Colin Barry

Trouble Ahead... (15.390, Wednesday, Week 13)


When things go wrong...
Product problems lead to PR/Marketing problems lead to Sales problems lead to Cashflow problems lead to HR problems.

Aim to catch problems early and get out of them. But how??

Problem #1: Missed sales targets
=> No one hits sales targets. 75% of VC-backed firms miss their initial sales targets in dramatic ways.

You need three sales plans:
Official plan --- 100%
Sales budget --- 115%
Operating plan --- 80-85%

=> Decision: Is this a permanent problem OR a temporary problem?
And so, do we: Change the plan OR keep on pushing.

If it's permanent, get to break-even. Cut expenses, cut salaries, cut people, reduce need for capital, steady the ship and then reassess. No one will ever tell you to do this. Angels won't tell you to fire people (too nice); VCs won't really tell you to fire people. You won't be popular.

Dave Duffield (PeopleSoft founder) gave $200M to dog and cat shelters after his first liquidity event. He said that when he came home, his dog was always happy to see him. Nobody else was happy to see him, but...

Problem #2: Product doesn't work, or it's late, or it's wrong.
=> Most products are late, and there is always pressure to ship buggy.

=> Decision: Is this the right product or the wrong one?
The real danger = "I'm making the wrong product, but I'm making it really well."
Rarely obvious; usually begins as a suspicion.
Example: IBM spent billions building awesome automated factories to build dot-matrix printers.

If it's the right product, take steps to avoid shipping something buggy. Appoint a quality czar who won't be bullied. If pressed, cut features.

"The engineers will bitch, because features have replaced sex and fast driving in their lives." -- Howard Anderson

How do you manage the pressure of a late product?
"Drinking. I always find that drinking works." -- Howard Anderson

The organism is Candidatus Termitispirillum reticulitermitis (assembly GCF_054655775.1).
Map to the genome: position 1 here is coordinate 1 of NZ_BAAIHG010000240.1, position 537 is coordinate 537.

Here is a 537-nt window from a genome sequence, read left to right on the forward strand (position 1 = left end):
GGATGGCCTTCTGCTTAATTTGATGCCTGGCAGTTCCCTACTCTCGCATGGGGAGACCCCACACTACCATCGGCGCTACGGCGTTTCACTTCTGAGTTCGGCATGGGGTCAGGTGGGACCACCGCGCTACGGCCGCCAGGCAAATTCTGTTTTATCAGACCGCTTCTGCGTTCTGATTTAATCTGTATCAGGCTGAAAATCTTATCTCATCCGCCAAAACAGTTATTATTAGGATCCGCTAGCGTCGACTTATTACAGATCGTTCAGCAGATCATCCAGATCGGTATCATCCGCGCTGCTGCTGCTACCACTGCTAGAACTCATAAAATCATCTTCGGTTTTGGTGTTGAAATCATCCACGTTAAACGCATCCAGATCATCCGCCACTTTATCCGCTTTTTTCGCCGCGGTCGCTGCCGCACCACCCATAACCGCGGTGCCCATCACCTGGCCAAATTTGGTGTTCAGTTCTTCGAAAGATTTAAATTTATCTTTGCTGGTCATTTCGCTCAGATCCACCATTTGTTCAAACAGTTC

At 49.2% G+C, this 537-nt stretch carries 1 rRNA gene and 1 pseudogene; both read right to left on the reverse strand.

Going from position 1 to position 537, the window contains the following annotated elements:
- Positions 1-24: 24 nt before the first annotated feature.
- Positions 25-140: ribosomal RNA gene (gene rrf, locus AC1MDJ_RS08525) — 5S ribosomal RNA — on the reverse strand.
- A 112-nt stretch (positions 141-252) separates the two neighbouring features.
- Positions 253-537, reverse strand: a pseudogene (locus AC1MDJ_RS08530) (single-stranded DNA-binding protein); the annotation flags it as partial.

Problem #3: Key employee leaves
=> Damage control.

What to say:
(1) Promise me that if this job doesn't work out, I'll be the first call you make.
[I might not hire you back, but...]
(2) Promise me that you'll give me a call if you need a recommendation.
[I might not give you one]
(3) Promise me that you won't poach the rest of my team, because I really need them.
Get an immediate commitment on the last one.
Send a follow-up with a letter (it can be nice and warm and fuzzy) confirming that the former employee won't poach.

Problem #4: Running out of cash
=> Obviously, get to break-even (see above).

-- Cut burn rate. If you're not shipping yet, cut sales guys. Cut sales before engineering and production, cut staff before line.
-- Raise money. Never stop raising money.
-- Tell your board early.
-- Meet with employees regularly.
-- Stretch payables, etc.

Big one: Tell your lead investor 90 days before you will run out of money. They will not take it nearly as badly as you are taking it.
"Remember: if you're a VC, five out of six of your companies are almost out of money. It's like running a cancer ward! Every once in a while someone climbs out of bed and runs the Boston Marathon, but..." -- Howard Anderson